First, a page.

President Barack Obama has called on the U.S. to put 1 million electric vehicles (EVs) and plug-in hybrids on the road by 2015. But the country won't get anywhere close to that number until drivers are confident they can find places to recharging stations.
How best to deploy a network of charging stations and jump-start the market for EVs are questions at the heart of the EV Project, a two-year study in five states that will put drivers in thousands of all-electric cars starting late this year. The U.S. Department of Energy announced a $99.8 million grant to the project in August 2009.
While an efficient gas-powered car can run 350 miles or more on a 12-gallon fill up, a battery charge will take an all-electric vehicle only 100 to 200 miles. Most electric car drivers will recharge them at home or at work, but if they want to use their vehicles for more than just local trips, they will need to plug them in while out and about.
Fear of getting stranded if they drive too far makes many people leery of electric cars. "People already have 'range anxiety,'" said Colleen Crowninshield, manager of the Clean Cities Program at the Pima Association of Governments (PAG), in Tucson, Ariz., one of more than 40 partners in the EV Project.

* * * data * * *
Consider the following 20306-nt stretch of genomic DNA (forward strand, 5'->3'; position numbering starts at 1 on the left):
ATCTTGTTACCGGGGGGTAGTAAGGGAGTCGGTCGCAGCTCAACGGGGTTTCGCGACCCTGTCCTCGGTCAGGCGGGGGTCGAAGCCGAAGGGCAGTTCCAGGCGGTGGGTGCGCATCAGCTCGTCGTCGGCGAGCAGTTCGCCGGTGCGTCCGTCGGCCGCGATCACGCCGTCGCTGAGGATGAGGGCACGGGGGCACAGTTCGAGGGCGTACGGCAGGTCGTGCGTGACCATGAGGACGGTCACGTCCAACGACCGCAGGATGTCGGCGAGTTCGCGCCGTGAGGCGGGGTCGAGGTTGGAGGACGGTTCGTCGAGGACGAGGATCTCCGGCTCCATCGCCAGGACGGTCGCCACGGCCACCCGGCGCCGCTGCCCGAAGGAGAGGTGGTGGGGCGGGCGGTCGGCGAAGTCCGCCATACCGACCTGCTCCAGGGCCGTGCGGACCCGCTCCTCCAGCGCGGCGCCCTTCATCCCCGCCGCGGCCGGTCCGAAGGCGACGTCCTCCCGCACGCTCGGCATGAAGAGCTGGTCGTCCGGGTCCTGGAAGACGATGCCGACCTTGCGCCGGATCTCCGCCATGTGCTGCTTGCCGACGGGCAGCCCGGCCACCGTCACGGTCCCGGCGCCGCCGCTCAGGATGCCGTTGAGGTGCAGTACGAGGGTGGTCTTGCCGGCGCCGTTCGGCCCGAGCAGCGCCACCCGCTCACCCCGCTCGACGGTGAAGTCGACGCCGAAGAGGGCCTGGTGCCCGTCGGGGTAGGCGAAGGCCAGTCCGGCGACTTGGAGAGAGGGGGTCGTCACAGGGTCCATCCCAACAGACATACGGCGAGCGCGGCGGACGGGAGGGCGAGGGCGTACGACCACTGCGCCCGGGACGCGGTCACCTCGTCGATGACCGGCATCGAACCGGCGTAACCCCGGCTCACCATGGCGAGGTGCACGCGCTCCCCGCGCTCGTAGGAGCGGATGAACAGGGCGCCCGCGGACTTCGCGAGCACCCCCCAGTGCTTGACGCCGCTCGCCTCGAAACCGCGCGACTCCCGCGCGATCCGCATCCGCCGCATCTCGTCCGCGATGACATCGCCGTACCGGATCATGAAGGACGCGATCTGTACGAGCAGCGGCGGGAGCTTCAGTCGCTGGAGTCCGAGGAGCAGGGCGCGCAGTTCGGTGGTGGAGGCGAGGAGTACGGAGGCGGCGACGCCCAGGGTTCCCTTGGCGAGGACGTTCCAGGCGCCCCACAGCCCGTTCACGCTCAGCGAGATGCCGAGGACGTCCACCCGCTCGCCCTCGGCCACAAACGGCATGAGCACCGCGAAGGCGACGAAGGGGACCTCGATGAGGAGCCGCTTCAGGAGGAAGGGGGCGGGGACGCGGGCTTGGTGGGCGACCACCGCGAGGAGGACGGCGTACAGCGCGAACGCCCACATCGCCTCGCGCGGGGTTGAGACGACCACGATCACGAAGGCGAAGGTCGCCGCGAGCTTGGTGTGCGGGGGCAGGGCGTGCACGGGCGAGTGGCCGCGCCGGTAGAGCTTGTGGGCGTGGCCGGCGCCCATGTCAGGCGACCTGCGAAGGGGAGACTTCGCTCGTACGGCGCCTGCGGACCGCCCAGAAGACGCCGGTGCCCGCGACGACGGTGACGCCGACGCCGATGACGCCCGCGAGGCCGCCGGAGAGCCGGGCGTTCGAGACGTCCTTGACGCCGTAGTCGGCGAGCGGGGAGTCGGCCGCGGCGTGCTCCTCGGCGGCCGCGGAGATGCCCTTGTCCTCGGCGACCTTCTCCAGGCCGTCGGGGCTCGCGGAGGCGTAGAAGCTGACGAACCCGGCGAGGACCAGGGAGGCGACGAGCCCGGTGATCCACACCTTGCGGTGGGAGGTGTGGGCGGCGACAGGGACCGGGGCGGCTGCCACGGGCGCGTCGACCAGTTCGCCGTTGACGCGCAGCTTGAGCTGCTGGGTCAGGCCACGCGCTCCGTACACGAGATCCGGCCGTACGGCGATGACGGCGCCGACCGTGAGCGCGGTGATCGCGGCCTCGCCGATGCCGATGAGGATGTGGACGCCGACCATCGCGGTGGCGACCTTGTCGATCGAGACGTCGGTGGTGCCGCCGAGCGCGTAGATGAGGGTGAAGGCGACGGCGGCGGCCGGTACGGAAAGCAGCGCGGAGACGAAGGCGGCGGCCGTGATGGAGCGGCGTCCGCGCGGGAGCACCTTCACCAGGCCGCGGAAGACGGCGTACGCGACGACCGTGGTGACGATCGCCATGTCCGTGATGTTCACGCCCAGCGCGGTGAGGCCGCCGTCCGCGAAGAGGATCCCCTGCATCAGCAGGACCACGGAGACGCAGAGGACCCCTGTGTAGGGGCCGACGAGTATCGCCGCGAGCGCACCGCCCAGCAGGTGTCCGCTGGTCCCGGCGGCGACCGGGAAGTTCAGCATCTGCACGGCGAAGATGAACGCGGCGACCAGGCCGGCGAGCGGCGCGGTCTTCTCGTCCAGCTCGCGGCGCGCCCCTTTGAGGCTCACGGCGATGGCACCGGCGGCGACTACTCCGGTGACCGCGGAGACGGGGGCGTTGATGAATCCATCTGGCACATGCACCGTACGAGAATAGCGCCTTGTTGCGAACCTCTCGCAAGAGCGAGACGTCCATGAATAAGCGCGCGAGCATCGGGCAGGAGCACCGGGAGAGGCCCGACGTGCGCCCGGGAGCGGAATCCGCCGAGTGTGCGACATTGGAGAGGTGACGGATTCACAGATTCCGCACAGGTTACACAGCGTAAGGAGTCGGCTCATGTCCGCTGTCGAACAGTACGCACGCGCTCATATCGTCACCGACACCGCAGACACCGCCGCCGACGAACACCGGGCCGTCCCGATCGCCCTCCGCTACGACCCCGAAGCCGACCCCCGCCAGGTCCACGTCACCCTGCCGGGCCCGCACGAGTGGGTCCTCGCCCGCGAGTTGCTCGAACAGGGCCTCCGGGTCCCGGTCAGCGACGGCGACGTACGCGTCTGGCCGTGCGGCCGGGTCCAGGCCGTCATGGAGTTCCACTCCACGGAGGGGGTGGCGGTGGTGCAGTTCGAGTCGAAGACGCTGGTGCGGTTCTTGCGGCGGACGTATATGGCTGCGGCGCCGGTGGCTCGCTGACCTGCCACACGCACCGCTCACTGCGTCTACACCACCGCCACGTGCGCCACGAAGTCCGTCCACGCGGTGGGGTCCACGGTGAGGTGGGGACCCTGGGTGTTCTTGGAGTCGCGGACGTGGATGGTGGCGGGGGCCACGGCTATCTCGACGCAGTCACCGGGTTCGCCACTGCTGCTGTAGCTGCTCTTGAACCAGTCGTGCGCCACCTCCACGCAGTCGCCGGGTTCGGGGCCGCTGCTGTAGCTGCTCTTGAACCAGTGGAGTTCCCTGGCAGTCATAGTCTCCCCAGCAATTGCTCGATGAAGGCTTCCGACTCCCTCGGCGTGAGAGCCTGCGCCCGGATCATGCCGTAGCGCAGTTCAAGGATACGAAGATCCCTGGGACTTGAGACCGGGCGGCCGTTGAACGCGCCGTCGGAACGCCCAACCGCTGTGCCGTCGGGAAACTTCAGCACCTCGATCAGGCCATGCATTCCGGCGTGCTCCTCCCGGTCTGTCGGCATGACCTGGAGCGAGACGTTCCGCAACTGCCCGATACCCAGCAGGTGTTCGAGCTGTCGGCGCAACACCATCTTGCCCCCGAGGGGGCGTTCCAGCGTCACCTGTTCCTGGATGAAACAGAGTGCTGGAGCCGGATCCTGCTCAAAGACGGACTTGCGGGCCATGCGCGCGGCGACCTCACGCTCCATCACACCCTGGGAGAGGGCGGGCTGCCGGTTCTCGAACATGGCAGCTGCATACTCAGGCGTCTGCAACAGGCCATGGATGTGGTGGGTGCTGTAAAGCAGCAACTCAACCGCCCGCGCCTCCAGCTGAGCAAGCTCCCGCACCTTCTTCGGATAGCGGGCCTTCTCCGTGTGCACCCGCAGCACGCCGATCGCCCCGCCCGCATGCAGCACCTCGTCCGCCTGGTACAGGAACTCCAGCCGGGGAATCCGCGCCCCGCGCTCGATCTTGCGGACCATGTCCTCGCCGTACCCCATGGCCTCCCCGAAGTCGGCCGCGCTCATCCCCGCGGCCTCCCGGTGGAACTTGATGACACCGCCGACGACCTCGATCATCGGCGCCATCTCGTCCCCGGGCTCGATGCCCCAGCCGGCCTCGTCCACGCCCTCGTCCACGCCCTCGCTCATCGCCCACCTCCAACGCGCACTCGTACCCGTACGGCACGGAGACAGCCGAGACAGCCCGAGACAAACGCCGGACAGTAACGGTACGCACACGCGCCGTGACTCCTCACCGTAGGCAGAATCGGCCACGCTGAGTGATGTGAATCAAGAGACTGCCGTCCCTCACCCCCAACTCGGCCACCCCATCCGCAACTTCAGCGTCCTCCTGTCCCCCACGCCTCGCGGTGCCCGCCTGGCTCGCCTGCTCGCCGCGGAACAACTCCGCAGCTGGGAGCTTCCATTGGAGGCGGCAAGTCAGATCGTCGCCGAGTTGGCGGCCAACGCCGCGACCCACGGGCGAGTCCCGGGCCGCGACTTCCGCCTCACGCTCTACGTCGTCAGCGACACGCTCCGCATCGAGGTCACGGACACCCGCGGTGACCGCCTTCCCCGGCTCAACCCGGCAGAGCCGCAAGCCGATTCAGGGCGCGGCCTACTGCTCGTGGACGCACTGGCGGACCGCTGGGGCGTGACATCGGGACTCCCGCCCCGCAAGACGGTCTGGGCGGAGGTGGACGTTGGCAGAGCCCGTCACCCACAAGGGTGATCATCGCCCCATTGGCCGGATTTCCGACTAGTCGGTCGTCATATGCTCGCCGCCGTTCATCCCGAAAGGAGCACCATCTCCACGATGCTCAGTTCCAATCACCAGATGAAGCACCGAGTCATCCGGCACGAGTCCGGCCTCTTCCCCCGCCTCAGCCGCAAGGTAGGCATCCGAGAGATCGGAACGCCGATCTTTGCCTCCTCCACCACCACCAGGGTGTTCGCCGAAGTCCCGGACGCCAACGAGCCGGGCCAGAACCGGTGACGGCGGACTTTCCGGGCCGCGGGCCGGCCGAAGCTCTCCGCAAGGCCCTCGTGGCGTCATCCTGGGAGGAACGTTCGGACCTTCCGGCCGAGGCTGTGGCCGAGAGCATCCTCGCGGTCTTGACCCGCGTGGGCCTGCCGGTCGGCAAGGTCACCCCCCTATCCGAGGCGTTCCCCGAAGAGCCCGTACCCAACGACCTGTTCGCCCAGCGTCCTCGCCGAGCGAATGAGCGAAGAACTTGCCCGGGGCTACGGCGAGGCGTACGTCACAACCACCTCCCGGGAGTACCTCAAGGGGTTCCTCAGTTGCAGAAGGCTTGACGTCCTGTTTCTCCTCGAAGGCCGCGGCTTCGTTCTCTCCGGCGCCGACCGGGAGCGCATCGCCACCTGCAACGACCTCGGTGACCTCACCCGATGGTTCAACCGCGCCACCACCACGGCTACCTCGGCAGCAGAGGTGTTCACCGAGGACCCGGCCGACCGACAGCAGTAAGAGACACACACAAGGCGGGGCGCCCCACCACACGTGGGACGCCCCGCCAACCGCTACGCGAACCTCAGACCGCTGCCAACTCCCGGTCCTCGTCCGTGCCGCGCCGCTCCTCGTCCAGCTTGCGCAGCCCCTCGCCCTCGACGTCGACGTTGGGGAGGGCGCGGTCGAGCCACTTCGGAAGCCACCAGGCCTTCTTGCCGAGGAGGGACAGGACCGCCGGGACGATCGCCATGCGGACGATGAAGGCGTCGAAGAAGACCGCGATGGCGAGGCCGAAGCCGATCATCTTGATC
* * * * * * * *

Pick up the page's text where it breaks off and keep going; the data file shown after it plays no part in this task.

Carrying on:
Electric Transportation Engineering Corp. (eTec), a Phoenix-based developer of vehicle charging stations that heads the project consortium, will install 4,700 chargers in the homes and businesses of drivers who participate in the study, as well as 6,510 chargers in commercial and public locations.
For the study, Nissan North America will provide 4,700 of its new Nissan Leaf electric cars to consumers and fleet owners. Other partners include state and local governments, energy companies and other corporations and nonprofits, plus the Oak Ridge National Laboratory and Idaho National Laboratory. Participating regions are: Phoenix and Tucson, Ariz.; San Diego; Portland, Eugene, Salem and Corvallis, Ore.; Seattle; and Nashville, Knoxville and Chattanooga, Tenn.